New S. Korean gov’t needs ‘forward-looking’ policy on N. Korea to prevent nuke testing: minister
SEOUL-- South Korea's outgoing point man on North Korea urged the country's incoming administration Wednesday to adopt a "forward-looking" approach toward North Korea, especially in order to prevent nuclear weapons testing amid heightening tensions on the Korean Peninsula.
Unification Minister Lee In-young made the remarks during his last regular press conference in his capacity as the liberal Moon Jae-in government's top official on Pyongyang.
Earlier this week, Kim Yo-jong, the powerful sister of North Korean leader Kim Jong-un, issued a statement warning that her country could use nuclear forces against South Korea to "take initiative at the outset of war."
"The North has broken its moratorium on intercontinental ballistic missiles (ICBM) and there are many signs regarding nuclear tests as well. We must put an end to this right here," Lee said.
A silver lining is that the North has not crossed the "red line" yet in terms of the moratorium on nuclear testing, which is regarded as a far more serious strategic provocation than the test-firing of a long-range missile on a lofted angle. Even China and Russia did not conceal their uneasiness or anger over the North's previous underground nuclear experiments.
Concerns have grown about the future of already soured inter-Korean ties, with Moon, who has endeavored to advance the Korea peace process, set to be succeeded by Yoon Suk-yeol of the conservative People Power Party in May.
The minister said the Yoon administration needs to seek a "very forward-looking and active policy for peace" to stop the North from testing its nuclear weapons and create momentum for the resumption of dialogue. He raised the need for Yoon to take a "contrarian" approach amid the widespread view that conservative South Korean administrations tend to be more hawkish toward Pyongyang than liberal ones.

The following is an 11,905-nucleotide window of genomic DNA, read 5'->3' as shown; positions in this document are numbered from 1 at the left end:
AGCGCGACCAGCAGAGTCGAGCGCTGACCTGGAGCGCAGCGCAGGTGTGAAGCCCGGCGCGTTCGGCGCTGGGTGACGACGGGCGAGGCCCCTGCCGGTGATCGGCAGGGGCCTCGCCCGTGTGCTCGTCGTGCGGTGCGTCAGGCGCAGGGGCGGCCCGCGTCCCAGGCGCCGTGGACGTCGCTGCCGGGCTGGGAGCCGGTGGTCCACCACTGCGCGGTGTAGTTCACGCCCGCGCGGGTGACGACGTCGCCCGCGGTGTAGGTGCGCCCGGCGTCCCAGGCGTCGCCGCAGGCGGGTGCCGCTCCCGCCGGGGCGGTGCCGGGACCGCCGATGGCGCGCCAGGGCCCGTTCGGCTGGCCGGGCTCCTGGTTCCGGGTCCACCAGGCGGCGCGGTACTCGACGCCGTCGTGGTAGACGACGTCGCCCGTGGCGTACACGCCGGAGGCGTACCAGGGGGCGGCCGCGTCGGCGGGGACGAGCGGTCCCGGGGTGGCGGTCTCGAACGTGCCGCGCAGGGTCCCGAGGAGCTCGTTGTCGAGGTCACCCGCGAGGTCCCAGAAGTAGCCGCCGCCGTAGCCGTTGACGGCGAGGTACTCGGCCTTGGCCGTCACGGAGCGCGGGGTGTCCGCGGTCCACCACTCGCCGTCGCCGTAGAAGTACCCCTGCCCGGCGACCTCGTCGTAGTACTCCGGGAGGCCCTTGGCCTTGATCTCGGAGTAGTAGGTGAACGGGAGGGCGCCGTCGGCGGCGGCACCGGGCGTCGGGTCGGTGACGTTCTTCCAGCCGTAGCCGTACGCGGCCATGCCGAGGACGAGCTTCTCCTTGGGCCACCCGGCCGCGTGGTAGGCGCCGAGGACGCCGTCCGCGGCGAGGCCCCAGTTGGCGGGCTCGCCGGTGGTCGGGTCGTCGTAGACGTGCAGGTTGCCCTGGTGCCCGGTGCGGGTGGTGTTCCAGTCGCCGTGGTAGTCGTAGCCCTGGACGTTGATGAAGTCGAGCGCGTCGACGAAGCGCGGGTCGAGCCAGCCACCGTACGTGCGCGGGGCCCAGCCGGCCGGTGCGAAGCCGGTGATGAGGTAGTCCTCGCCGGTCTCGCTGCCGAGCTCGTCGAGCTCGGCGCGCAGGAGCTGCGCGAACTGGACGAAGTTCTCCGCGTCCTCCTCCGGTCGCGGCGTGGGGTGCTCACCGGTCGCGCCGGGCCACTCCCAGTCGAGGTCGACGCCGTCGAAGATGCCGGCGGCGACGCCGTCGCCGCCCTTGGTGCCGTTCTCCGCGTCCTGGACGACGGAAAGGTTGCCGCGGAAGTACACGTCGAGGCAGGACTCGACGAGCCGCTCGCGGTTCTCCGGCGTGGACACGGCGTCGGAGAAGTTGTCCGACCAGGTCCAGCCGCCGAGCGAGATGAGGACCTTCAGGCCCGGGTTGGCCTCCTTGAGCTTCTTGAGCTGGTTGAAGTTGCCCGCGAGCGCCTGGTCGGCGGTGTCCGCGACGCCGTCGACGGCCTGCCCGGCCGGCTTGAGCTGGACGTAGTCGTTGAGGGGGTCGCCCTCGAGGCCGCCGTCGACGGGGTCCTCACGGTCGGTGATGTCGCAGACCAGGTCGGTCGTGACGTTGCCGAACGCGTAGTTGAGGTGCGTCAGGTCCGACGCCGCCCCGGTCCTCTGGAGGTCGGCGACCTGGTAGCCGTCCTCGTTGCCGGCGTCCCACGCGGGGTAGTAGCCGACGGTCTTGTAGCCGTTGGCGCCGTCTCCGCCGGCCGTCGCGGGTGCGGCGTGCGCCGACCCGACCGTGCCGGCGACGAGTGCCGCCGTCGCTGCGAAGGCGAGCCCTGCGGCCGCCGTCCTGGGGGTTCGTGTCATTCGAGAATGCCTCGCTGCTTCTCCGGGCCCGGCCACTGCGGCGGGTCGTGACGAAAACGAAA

Meanwhile, Lee's ministry said it has reached out to the North to confirm the fate of the South Korean-built facilities at the Mount Kumgang resort, after detecting signs of the North dismantling some facilities.
"Last week, we asked the North via the inter-Korean joint liaison office to provide a full explanation on the dismantlement of facilities on Mount Kumgang, as it requires an agreement between the Koreas," the ministry said in a press release. "As of now, the North has not made any official announcement."
A senior ministry official said on condition of anonymity that there has been "progress in the North's dismantlement work compared to before," referring to a floating hotel in the resort known as Haegumgang.
Pyongyang earlier announced that it would remove the facilities at Mount Kumgang, once regarded as a key symbol of inter-Korean reconciliation and economic cooperation, since leader Kim called for tearing down all "unpleasant-looking" facilities in 2019.
Tensions have escalated recently on the Korean Peninsula after the North fired its first ICBM since November 2017, formally ending its self-imposed moratorium on long-range missile testing, last month.
Observers here voice worries that the North could engage in additional provocative acts, like a nuclear test, on the occasion of the 110th birth anniversary of its founding leader Kim Il-sung on April 15 and the founding anniversary of the North Korean People's Revolutionary Army on April 25.
They say Pyongyang may try to use additional provocations to put more pressure on the new South Korean government to be launched on May 10 and the Joe Biden administration ahead of the mid-term elections in November.
Source: Yonhap News Agency